Benefit Concert with Bill Harley

Interview with Bill Harley

Bill Harley, a two-time Grammy-winning children’s musician from the United States—called “the Mark Twain of contemporary kids music” by Entertainment Weeklywill play a benefit concert at Aster Plaza in Hiroshima on the afternoon of Sunday, November 9.

All of the money from ticket sales, as well as additional contributions made at the venue, will be donated to the “Kasumi Family House,” a project to build a “family house” near Hiroshima University Hospital for families with children who are hospitalized there with leukemia and other serious illnesses. Although “family houses” exist near hospitals in many parts of Japan, no such facility is currently found near Hiroshima University Hospital, and the need is great.

Time: November 9, 2014 (Sunday), 1:30 p.m. (Doors open at 1:00 p.m.)
Place: Aster Plaza, Chuu Hall (4-17 Kakomachi, Naka-ku)
Tickets: Adults: ¥1500, Children: ¥1000 (Available at the door)
Organizer: Bilingual Monkeys (Adam Beck with Roger Reinoos)
Supporter: Hiroshima International School

In order to donate 100% of the ticket sales to this important “family house” project, sponsors and advertisers are needed to help cover the costs of staging the concert. Please click the links below for full details on how you can help. Thank you!

English information on sponsors and advertisers (PDF)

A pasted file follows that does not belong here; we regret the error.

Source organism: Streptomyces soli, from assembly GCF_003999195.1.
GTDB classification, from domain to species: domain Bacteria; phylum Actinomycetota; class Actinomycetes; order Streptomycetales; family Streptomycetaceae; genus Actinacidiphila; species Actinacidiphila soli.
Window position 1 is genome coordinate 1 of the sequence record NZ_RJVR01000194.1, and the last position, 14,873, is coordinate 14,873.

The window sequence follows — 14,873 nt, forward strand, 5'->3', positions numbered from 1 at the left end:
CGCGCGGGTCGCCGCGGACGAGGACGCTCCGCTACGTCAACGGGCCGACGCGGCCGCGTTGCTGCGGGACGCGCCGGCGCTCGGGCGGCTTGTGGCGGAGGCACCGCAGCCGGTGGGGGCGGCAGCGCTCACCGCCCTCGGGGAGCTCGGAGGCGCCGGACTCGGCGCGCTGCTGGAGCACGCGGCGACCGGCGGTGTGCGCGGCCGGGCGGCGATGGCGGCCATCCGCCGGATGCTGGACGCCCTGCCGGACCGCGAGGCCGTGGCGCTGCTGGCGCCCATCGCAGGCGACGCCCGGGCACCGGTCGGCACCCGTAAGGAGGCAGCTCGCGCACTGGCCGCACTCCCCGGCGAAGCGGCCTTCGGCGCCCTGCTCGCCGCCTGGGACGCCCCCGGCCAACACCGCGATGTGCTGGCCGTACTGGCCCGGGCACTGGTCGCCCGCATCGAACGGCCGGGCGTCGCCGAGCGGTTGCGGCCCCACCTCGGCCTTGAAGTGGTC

Japanese information on sponsors and advertisers

Sing with Bill Harley! If your kids would like to sing a few songs with Bill Harley at the concert—in a chorus with other children who live in the Hiroshima area—click this link for the full details! (PDF)

Interview with Bill Harley
“I’m honored to be performing in Hiroshima”

Japanese translation of Bill Harley Interview

1. I understand this is your first visit to Japan. What things are you looking forward to about this trip?
The trip to Japan is exciting for a number of reasons. First, I’ve never been to the East before, and am very much looking forward to the difference in culture. I’m very conscious of the great depth and history of Japan’s culture, and look forward to experiencing that. I’ve been interested in Japanese art for many years, especially the work of artists like Hiroshige and Japanese woodcuts, and am also interested in Noh and Kabuki theater, so I hope to get a taste of that. I understand there is a tradition of Japanese storytelling, kamishabai, using pictures as prompts, and I’m interested in how that works.

Then, too, I especially look forward to sharing with teachers—helping them think about how to teach language. As a storyteller, how people learn and use words, stories and song, in their lives is continually fascinating to me. Especially since the Japanese language is so different from ours, I’m interested in that process of translation and learning.

Also, my father-in-law traveled to Japan many times for business, and my wife grew up meeting many Japanese in her home, so she’s especially excited to be going to Japan for the first time. We have some friends we hope to catch up with when we’re there.

2. You’ll be playing a benefit concert in Hiroshima on November 9. How do you feel about performing in Hiroshima?
I’m looking forward to it. Over the many years of my work, I’ve been active in the peace movement here—in the late 1970s, I was a staff person for the American Friends (Quakers) Service Committee, working on disarmament, and accompanied an A-bomb survivor as she spoke about nuclear war and the need for peace. I’m very honored to be performing in Hiroshima.

3. In addition to the United States, what other countries have you performed in?